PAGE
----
Automatic translation between nearly all common languages could soon be a possibility, thanks to a “superpower” new service in development at Facebook’s parent company, Meta.

A new paper from Meta suggests that scientists have put the groundwork together for a production-level, universal translation service. The 38 academics working on the paper say that not only could it translate more than 200 languages, but be open to everybody – fostering a new wave of collaborative work and research.

Using machine learning, the researchers say they’d be able to produce quality translations of 204 languages – double that of the next best options currently in use. These volumes can be reached thanks to the machine learning element, which doesn’t require languages to be so prevalent online for its source material – a factor that has hampered previous efforts. The result is a workable translation for even the languages of the Chokwe people of Central and Southern Africa and the Acehnese people of Indonesia, among many others.

Perhaps more important than the number of new languages open to translation is the quality of output. According to researchers, the new AI could be as much as 44% more accurate with its translations than current tools, with a more sensitive and sophisticated system mimicking particular patterns and phrases better than the more ‘by rote’ methods of old.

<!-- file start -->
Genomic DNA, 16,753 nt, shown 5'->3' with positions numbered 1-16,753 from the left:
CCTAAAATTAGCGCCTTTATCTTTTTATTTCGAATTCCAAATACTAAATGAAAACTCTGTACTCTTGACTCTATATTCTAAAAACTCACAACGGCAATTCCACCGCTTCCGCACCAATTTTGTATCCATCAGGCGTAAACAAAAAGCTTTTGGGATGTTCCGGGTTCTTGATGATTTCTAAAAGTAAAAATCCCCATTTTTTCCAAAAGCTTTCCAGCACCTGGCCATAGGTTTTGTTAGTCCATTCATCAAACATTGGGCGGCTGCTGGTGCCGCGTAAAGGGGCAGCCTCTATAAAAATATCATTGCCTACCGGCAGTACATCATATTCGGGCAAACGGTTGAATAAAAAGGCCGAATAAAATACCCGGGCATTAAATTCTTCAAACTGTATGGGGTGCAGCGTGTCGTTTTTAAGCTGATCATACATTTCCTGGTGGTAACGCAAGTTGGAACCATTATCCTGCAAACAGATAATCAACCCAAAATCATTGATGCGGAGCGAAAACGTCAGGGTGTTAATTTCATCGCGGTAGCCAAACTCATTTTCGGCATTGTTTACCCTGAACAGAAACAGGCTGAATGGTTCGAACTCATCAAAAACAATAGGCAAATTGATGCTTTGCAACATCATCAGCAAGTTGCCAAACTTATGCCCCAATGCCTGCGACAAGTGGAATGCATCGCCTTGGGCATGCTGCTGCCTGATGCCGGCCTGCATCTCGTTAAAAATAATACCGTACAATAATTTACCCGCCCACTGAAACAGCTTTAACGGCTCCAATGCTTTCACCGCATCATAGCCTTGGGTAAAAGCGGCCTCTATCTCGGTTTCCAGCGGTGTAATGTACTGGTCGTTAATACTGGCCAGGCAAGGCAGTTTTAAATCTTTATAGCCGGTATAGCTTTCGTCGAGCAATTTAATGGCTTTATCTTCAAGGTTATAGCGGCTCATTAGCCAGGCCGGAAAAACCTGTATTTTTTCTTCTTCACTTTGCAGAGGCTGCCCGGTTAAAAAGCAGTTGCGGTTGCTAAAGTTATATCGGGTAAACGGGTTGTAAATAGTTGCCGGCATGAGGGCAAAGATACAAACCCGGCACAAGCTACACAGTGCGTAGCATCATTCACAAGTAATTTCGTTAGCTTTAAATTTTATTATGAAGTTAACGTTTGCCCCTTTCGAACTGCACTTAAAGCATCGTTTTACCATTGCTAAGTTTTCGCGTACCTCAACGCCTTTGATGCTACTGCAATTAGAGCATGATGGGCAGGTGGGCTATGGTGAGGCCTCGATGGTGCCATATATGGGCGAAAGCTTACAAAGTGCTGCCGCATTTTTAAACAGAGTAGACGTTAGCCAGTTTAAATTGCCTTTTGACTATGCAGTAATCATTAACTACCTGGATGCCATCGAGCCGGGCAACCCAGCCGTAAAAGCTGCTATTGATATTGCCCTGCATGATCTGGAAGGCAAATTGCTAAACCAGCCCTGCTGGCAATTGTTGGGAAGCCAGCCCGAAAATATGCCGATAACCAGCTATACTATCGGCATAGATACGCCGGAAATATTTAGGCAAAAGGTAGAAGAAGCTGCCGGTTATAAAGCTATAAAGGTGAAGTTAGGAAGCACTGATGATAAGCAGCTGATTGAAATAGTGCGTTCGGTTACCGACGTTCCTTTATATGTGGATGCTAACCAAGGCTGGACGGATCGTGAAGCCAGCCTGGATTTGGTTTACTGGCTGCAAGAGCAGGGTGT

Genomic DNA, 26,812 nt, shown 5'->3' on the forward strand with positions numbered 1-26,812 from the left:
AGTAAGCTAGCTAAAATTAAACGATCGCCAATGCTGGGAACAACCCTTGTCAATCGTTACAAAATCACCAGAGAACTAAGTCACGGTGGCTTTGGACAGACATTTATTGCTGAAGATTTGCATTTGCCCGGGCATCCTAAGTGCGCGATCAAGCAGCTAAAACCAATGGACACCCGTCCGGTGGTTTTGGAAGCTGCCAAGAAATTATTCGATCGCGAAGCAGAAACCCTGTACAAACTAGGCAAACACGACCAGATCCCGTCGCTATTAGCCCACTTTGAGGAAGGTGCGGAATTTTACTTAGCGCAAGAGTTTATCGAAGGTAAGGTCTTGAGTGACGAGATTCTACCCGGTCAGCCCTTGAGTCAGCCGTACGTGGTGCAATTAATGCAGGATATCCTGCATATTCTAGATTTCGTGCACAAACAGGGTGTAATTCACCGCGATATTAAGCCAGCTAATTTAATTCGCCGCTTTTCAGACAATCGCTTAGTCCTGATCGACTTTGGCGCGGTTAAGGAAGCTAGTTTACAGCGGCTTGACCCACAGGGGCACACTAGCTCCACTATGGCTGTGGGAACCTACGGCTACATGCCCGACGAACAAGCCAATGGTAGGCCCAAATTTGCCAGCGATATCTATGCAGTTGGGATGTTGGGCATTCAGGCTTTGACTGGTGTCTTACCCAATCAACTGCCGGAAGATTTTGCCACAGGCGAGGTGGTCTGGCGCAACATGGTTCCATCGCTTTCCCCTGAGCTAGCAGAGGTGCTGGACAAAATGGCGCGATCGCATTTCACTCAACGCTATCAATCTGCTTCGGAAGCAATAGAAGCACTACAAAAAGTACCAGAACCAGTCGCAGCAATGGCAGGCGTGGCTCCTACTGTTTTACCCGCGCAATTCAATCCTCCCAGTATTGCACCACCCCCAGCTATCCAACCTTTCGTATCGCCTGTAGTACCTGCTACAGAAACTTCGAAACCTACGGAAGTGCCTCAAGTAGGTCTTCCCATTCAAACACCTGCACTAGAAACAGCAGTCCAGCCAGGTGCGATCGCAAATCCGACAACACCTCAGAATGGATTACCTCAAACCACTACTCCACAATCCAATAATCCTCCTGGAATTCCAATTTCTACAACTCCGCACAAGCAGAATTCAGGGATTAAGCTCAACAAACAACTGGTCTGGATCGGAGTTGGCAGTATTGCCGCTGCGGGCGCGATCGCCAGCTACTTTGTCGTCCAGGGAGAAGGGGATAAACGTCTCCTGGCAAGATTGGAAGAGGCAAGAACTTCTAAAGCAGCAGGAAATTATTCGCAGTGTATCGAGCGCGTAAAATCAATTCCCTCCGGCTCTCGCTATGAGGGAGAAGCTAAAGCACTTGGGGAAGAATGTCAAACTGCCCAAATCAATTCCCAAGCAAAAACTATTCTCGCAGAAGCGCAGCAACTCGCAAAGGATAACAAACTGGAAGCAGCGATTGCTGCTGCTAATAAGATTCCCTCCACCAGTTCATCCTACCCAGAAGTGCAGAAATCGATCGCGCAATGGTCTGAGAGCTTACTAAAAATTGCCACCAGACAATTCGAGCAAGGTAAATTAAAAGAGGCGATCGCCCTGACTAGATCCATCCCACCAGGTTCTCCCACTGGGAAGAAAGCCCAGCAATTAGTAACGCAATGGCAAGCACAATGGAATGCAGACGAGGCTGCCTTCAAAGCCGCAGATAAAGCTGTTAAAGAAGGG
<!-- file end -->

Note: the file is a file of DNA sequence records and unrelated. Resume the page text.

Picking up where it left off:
The development may be new and exciting, but the science behind it is somewhat less so, with the so-called Sparsely Gated Mixture of Experts method having been used in academic research for at least five years already. What impressed data scientists most, though, was the feat of engineering required to cleanse and process whole language datasets that don’t appear in large volumes online.

Facebook founder and chief Mark Zuckerberg called this new AI tool a “superpower”, whilst one of the researchers involved said it was a “pretty big deal”. However, the academics remained keen to set expectations, reaffirming that this was just the first step on a long and winding road. Their AI tools, the researchers said, providing the groundwork, but the process would be an ongoing one – and despite excitement, this remained a work in progress rather than a project with a firm (and imminent) end point.